Randomized controlled trials that evaluate withdrawal of AEDs in a rapid or slow tapering after varying periods of seizure control in people with epilepsy.
Review authors independently assessed the trials for inclusion and extracted the data. The outcomes assessed included seizure freedom after one, two, or five years of AED withdrawal; time to recurrence of seizure following withdrawal; occurrence of status epilepticus; mortality; morbidity due to seizure, such as injuries, fractures, and aspiration pneumonia; and quality of life (assessed by validated scale).
In this review update, we have included one new study. The new study randomized 57 children with epilepsy with seizure freedom for at least two years to taper the AED during over one or six months. The study was not blinded and there were no details of randomization. Over the period of 54 months of follow-up, 20/30 participants in the one-month group remained seizure-free compared to 15/27 participants in the six-month group (no evidence of a difference). There was no information on time of seizure recurrence for each group to allow a comparison.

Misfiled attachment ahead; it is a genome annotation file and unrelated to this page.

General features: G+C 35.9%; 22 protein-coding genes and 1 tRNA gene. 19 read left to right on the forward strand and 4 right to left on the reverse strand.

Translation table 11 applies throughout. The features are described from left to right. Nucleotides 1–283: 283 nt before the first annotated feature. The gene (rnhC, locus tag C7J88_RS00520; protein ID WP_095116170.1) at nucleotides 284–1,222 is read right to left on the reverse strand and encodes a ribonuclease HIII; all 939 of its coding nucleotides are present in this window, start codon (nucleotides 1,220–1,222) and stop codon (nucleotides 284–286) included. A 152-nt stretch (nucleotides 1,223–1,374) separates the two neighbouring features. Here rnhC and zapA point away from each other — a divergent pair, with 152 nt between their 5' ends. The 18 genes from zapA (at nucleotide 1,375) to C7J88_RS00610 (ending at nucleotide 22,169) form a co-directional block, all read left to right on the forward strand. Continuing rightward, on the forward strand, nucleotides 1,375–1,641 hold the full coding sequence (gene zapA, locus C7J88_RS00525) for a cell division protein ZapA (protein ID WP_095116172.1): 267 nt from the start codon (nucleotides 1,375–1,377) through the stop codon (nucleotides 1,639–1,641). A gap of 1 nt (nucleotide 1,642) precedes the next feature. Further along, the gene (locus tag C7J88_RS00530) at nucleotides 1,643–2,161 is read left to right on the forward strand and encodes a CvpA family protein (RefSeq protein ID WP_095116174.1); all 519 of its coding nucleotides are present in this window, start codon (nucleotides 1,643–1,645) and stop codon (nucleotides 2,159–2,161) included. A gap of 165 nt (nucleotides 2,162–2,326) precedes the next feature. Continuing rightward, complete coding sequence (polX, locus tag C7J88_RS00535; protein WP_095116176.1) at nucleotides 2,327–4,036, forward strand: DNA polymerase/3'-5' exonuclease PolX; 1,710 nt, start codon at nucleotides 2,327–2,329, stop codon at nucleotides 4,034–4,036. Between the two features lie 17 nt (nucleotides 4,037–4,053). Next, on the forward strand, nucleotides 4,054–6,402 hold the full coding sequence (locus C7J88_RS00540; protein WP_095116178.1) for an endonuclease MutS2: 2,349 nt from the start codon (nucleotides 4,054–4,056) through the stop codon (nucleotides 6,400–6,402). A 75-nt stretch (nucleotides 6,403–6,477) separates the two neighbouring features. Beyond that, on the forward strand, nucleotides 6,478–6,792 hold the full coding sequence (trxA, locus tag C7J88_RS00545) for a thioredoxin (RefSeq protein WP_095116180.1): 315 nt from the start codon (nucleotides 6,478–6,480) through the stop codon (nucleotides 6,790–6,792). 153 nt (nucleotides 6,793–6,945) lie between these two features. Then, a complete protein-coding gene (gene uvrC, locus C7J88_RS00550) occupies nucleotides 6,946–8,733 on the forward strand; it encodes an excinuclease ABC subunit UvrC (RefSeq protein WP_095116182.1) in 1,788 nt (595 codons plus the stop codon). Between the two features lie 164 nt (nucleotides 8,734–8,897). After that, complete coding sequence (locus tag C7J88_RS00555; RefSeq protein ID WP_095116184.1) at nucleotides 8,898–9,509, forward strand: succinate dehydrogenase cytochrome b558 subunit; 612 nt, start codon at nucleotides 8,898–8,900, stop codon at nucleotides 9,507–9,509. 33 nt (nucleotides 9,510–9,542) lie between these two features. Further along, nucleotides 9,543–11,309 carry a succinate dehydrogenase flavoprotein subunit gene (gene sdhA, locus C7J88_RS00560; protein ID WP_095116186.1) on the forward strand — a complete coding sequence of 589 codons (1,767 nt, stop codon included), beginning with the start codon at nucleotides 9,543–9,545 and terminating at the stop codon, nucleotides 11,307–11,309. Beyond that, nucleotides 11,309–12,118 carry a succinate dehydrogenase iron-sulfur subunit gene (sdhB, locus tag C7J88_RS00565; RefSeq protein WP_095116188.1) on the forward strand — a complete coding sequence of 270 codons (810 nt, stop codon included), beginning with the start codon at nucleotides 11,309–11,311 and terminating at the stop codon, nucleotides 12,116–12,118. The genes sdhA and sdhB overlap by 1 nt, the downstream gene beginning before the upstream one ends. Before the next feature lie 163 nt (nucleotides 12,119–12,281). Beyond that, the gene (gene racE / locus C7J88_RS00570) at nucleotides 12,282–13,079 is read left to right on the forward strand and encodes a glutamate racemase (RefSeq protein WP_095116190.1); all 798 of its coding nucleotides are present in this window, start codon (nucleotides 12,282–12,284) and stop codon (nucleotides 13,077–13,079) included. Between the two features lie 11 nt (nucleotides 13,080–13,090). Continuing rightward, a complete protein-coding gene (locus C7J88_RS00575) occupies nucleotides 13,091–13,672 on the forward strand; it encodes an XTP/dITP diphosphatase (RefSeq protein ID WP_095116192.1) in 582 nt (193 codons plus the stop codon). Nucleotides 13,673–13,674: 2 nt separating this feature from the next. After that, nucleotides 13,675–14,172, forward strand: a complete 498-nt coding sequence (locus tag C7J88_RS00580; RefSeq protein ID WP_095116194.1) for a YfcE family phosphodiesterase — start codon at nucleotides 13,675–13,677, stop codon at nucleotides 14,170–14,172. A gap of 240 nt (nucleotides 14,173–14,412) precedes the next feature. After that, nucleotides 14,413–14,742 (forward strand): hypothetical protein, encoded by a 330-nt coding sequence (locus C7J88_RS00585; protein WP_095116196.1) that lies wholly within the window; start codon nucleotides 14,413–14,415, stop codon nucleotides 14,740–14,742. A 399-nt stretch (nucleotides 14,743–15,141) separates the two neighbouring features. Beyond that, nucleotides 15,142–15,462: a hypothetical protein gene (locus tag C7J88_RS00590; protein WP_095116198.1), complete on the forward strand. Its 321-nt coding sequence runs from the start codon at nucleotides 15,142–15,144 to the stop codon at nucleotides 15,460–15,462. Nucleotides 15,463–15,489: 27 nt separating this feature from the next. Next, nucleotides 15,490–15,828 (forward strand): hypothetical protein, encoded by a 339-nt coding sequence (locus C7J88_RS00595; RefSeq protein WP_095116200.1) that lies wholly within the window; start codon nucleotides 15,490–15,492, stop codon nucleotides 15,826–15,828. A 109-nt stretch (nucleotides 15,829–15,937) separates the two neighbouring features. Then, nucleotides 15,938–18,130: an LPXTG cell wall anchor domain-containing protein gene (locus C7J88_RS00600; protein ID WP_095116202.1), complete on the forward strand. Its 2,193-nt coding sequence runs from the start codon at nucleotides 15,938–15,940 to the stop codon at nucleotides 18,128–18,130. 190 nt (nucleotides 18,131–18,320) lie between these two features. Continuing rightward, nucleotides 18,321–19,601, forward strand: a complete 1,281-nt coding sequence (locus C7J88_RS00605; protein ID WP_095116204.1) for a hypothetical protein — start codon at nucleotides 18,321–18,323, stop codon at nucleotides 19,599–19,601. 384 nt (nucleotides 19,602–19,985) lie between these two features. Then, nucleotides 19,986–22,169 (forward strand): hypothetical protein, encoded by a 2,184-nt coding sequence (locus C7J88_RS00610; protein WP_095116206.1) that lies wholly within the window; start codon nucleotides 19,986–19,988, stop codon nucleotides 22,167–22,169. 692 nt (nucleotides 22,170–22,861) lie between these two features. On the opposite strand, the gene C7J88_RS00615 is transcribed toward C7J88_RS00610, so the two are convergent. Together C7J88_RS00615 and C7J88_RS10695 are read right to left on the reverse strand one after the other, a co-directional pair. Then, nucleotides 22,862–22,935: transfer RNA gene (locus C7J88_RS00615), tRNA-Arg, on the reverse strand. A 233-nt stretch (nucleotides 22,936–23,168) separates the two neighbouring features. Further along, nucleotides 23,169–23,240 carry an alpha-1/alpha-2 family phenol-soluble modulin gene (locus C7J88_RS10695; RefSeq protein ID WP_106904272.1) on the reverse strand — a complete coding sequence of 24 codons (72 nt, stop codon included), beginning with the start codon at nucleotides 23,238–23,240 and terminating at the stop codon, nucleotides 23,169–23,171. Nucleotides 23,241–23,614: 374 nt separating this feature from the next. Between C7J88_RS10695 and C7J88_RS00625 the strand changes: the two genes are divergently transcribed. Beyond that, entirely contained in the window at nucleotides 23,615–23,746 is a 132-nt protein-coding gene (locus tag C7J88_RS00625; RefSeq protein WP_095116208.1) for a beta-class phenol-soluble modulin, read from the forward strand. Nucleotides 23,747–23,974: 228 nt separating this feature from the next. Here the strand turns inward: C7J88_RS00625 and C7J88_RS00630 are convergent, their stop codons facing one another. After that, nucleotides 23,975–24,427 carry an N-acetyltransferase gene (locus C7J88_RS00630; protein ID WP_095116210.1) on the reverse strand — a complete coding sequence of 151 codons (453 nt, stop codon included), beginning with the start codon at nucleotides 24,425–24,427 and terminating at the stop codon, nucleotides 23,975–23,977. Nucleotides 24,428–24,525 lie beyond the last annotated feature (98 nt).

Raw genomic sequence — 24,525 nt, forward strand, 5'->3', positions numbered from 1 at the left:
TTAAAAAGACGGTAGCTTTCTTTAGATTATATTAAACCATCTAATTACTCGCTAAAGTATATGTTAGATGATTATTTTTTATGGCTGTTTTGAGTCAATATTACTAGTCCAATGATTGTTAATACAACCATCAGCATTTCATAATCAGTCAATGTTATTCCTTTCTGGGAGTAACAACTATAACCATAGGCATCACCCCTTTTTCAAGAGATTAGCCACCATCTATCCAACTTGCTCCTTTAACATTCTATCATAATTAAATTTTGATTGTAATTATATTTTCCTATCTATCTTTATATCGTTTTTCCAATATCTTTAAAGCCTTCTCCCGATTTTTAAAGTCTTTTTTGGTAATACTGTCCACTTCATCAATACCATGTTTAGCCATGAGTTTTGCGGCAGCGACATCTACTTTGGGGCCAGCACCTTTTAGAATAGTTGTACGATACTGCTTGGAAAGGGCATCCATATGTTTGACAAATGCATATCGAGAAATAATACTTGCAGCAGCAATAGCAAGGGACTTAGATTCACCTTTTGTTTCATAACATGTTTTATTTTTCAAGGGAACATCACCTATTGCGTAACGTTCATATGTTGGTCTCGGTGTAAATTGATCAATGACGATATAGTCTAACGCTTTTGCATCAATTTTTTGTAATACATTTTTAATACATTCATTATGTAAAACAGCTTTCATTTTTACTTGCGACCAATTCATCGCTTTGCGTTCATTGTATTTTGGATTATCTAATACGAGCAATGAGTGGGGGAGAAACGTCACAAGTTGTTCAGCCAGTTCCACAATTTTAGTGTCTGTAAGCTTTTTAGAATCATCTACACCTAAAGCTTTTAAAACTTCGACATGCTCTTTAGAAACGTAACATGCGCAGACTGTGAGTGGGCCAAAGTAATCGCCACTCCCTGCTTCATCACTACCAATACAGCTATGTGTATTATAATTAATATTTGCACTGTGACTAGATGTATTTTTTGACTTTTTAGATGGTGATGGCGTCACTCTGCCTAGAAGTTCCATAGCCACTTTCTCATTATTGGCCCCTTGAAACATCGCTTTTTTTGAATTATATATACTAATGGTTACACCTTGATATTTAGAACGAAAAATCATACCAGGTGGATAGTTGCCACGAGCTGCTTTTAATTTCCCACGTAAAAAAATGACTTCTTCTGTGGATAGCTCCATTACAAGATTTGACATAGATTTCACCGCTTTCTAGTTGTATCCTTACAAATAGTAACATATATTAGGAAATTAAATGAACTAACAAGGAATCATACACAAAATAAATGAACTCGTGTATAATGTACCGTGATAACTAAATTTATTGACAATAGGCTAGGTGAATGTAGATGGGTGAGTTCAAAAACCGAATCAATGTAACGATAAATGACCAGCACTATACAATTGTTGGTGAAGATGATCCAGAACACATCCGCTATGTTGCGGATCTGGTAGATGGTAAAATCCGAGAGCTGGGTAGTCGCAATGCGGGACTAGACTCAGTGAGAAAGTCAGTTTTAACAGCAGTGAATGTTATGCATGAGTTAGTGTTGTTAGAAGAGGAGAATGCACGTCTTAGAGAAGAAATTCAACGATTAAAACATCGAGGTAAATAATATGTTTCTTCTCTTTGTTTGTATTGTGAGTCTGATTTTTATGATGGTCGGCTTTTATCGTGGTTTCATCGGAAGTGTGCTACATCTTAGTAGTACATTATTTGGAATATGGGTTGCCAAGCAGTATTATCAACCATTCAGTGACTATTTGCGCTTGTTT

One trial had already been included in the previous version of the review; it involved 149 children. There was a non-significant trend toward a lower risk of seizure recurrence after one year of AED withdrawal in participants allocated to slow tapering (risk ratio (RR) 0.76, 95% confidence interval (CI) 0.58 to 1.01; P= 0.06; very low-certainty evidence). At the end of two years, 30 participants were seizure free in the rapid-tapering group and 29 participants in the slow-tapering group (RR 0.87, 95% CI 0.58 to 1.29; P = 0.48; very low-certainty evidence). At the end of five years, 10 participants were seizure free in the rapid-tapering group and six participants in the slow-tapering group (RR 1.40, 95% CI 0.54 to 3.65; P = 0.49; very low-certainty evidence). There were no data for the other outcomes.
Due to the methodological heterogeneity and the difference in the duration of tapering we did not perform a quantitative synthesis of these studies.